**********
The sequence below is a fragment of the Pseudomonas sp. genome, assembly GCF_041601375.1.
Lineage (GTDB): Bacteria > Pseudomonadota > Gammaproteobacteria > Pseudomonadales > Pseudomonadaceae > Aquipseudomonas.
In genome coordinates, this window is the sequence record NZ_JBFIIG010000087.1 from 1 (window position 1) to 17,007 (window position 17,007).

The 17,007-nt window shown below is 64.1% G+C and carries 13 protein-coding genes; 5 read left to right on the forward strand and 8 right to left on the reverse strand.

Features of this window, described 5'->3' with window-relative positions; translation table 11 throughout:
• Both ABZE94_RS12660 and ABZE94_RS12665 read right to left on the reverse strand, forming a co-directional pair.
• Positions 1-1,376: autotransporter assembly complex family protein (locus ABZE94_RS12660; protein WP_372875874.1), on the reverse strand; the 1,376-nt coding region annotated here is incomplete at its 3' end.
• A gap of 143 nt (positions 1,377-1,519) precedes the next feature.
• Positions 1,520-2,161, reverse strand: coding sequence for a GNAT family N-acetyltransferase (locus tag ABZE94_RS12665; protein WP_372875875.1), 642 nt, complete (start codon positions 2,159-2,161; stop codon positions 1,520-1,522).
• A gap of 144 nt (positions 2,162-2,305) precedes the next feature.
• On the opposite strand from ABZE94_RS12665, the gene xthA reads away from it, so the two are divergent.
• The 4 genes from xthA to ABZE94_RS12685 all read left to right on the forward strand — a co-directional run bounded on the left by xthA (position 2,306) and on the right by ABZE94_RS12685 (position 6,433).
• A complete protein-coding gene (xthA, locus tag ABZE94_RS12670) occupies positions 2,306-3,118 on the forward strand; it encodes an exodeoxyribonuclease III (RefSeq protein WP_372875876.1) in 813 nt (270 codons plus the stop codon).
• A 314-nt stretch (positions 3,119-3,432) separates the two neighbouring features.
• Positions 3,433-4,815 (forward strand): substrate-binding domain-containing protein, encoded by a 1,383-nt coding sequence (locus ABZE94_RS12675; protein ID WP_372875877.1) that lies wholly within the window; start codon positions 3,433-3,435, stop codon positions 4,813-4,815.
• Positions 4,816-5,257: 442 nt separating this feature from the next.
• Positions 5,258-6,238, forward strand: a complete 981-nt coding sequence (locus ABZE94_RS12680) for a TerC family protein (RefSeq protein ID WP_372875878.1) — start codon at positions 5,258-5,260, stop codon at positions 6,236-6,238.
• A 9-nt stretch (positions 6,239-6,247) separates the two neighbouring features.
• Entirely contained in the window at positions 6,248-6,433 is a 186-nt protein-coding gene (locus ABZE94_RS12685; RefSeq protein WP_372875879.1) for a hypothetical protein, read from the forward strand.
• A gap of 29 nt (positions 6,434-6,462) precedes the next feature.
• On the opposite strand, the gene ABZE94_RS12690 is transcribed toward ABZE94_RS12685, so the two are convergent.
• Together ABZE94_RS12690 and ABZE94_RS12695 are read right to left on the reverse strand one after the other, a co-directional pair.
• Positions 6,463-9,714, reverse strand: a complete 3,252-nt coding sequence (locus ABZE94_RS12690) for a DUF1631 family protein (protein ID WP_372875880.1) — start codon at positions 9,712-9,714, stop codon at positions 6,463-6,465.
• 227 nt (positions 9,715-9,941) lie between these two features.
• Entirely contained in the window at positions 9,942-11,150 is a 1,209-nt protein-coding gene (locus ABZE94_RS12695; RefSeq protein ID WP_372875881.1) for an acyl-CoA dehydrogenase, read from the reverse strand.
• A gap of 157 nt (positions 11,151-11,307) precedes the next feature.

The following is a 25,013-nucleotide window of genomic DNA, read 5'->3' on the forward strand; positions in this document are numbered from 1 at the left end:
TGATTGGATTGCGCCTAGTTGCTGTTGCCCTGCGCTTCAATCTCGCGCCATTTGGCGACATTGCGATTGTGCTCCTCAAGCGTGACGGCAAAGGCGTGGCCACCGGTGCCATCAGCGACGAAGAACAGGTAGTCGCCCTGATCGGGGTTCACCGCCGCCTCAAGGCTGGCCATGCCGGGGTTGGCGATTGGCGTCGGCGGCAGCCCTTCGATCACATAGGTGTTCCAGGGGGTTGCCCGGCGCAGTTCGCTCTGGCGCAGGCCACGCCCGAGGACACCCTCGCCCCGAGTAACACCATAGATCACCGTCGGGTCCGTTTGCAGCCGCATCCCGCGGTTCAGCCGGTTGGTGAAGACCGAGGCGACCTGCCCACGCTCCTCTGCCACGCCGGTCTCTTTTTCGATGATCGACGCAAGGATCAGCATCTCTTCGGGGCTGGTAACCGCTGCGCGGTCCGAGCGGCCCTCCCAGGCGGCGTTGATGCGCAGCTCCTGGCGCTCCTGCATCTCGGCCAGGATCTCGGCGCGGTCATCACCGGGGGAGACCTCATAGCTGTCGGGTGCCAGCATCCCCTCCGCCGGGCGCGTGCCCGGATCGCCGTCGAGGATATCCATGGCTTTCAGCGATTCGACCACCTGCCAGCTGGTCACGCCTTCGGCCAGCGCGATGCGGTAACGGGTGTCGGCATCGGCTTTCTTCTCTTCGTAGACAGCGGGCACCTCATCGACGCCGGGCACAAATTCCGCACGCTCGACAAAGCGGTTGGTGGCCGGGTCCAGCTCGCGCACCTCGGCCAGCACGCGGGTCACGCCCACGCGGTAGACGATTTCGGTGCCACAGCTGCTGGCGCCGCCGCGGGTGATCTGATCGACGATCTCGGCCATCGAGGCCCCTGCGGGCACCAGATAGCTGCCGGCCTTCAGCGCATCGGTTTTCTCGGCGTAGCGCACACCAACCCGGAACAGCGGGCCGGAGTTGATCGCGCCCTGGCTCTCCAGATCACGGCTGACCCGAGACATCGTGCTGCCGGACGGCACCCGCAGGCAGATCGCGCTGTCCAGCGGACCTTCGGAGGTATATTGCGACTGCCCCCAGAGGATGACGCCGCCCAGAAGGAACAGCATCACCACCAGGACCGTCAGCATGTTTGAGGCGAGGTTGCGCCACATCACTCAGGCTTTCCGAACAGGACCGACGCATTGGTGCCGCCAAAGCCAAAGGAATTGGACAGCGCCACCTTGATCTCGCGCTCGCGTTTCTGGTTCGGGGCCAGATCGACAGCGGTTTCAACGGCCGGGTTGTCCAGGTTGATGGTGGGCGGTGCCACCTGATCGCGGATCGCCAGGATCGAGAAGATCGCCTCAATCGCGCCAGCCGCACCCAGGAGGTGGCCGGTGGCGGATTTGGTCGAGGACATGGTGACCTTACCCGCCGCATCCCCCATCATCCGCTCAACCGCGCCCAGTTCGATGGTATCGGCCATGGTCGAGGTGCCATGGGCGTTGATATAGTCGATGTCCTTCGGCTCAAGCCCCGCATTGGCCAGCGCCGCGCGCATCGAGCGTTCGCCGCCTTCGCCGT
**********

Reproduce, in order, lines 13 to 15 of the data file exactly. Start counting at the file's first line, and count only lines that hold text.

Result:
• A complete protein-coding gene (xthA, locus tag ABZE94_RS12670) occupies positions 2,306-3,118 on the forward strand; it encodes an exodeoxyribonuclease III (RefSeq protein WP_372875876.1) in 813 nt (270 codons plus the stop codon).
• A 314-nt stretch (positions 3,119-3,432) separates the two neighbouring features.
• Positions 3,433-4,815 (forward strand): substrate-binding domain-containing protein, encoded by a 1,383-nt coding sequence (locus ABZE94_RS12675; protein ID WP_372875877.1) that lies wholly within the window; start codon positions 3,433-3,435, stop codon positions 4,813-4,815.